Top performing organizations have one thing in common:  They recognize the value of their employees and are always looking for creative ways to keep them motivated (and productive.) Non-cash incentives such as travel is the leading motivator, especially for customer-facing positions such as in sales or support.

If your organization has been considering a travel incentive program there is some significant value.  And if you’re concerned about possible drawbacks, these can be avoided with proper planning.


Increased Productivity

Travel incentive programs do a fantastic job of boosting productivity. A good travel incentive can increase productivity by 18%!1   Furthermore, research conducted by the Incentive Travel Council and the Site International Foundation found that more than 95% of employees believe they are more motivated by travel incentives than higher pay levels.2  In fact, travel is the most preferred award for high-producing employees. If you’re looking to boost your productivity, travel incentives are an incredibly effective means of doing so.

Increased Sales Objectives

Travel incentive programs also help you sell more of a specific product or service, letting you reward top salespeople. Travel is also a great way to reward those who gain new customers or bring in revenue from existing clients. But regardless of whether you want to think in terms of sales objectives, the fact remains that a well-crafted travel incentive program can produce a 112% ROI.4  Travel incentives are more than worth the cost.

Improved Morale

In addition to travel incentives’ benefits to productivity and sales objectives, these programs also boost group morale. A unique travel opportunity gives your employees something to be excited about, and that excitement only increases over time. Employees feel better about their workplace when they know their efforts can be rewarded with a genuinely appealing prize.

Improved Loyalty

Research shows that 72% of people who earn a travel reward feel increased loyalty to their company,5 and this makes sense. Employers utilizing travel incentive programs show that they want to reward their employees with something unique, memorable, and enjoyable. Companies that do this are more likely to retain employees than companies that pay the same but don’t make use of travel incentives.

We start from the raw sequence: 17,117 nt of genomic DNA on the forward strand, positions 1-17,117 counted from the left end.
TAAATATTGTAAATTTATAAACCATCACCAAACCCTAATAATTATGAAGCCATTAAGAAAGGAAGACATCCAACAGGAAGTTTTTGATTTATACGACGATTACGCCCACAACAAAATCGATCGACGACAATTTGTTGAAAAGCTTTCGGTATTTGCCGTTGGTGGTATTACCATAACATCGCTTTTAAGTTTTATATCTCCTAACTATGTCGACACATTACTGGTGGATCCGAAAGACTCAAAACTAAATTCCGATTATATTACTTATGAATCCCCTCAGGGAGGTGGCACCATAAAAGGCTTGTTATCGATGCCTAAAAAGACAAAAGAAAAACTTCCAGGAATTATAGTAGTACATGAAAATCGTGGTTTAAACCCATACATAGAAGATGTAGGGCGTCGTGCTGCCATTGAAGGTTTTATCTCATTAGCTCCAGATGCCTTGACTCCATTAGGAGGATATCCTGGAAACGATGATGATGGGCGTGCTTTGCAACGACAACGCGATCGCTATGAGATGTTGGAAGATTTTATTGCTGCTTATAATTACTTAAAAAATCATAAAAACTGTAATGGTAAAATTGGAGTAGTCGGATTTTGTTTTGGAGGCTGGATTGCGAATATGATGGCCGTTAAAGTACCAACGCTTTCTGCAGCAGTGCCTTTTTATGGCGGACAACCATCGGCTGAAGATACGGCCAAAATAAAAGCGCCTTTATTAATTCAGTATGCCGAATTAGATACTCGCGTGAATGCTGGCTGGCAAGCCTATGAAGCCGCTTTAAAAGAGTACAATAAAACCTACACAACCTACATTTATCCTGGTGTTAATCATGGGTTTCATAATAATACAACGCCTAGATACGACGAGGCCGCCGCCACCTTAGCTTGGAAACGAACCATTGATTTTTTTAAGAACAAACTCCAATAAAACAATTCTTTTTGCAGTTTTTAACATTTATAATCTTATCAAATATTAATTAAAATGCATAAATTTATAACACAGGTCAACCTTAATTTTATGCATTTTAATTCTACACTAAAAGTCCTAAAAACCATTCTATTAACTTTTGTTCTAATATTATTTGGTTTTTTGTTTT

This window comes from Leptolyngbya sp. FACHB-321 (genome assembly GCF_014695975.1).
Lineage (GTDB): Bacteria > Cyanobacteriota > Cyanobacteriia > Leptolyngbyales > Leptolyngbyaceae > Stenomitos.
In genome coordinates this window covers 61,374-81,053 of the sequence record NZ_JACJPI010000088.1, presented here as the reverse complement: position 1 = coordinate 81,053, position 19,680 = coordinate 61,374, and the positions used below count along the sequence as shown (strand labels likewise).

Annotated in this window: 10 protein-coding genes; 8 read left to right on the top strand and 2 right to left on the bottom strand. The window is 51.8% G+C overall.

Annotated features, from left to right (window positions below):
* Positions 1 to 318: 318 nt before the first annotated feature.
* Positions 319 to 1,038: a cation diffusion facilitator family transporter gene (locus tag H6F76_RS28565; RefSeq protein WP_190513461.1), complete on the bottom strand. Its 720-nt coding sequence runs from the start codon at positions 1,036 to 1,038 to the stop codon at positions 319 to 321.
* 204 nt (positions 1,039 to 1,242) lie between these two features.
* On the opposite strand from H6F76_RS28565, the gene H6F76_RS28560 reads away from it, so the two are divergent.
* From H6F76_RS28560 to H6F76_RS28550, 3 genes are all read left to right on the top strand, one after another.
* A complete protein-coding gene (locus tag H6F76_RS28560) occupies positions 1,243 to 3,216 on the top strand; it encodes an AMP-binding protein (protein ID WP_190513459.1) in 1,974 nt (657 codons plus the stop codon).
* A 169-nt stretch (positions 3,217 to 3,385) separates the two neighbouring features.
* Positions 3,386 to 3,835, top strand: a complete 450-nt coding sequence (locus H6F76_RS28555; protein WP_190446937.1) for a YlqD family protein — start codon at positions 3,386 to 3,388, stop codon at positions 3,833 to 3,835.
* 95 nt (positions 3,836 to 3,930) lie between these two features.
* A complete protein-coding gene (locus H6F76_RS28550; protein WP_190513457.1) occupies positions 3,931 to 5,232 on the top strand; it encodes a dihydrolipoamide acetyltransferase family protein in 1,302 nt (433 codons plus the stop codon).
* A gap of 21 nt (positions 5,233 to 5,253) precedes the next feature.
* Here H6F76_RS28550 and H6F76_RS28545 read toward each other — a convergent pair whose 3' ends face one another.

Lack of Budget

This is one of the most frequent objections to travel incentive programs. However, a small budget doesn’t mean you can’t pull off an incentive program—it just means you need to use your budget wiser through negotiations, bundling as well as selecting a destination that stretch your dollar further.  Supplier negotiation combined with bundling can result in significant savings, if you have the right relationships and know what services work best when bundled.  Additionally, destinations need not be expensive to result in motivating employees, improving productivity and creating long-term change.  Beautiful destinations where the costs associated in getting there as well as staying there exist and it is often a matter of ferreting them out.

Difficulty in Selecting a Destination Suitable For All Winners

Selecting the right destination is important, but also difficult. Much depends on your audience which is why it is important to determine destination in conjunction with what will appeal to your audience.  Those in finance may require more razzle and dazzle where those in support, warehouse or production lines may find travel to an exotic location more than enough.  Additionally, understanding that every minute of a trip doesn’t require activities can work to your advantage and stretch your budget further.  Selecting a few activities such a day trip or tour, an evening of entertainment, etc. that truly provide a memorable experience, combined with some free time to explore can also result in a pleasurable outcome.

Taking Key Salespeople Out of the Field

One criticism of travel incentive programs is that they take top salespeople out of the field, thus hurting the overall numbers for the month of the trip. While this is a fair concern, there are ways of addressing it. If possible, don’t schedule the trip during a peak time such as end of the month, end of the year or during seasonable buying.  Another way is to ensure that at least part of the trip falls on the weekend. Or, as another consideration, choose carefully when you’re deciding on open- vs. closed-ended criteria for winning. Open-ended programs allow any and every person who meets the qualifying criteria to win, while closed-ended programs only allow a specific number of winners. If you don’t want to risk removing a large number of people from the office, a closed-ended program might be a better option.


It’s no secret that travel incentives can help organizations achieve long-term results while motivating employees.  There are many advantages to travel and you can minimize the drawbacks with proper planning.

Are you considering a travel incentive program?  Contact Gavel International to help plan a program that maximizes your budget and results in raving reviews from attendees.

3 Ibid.

Jeff Richards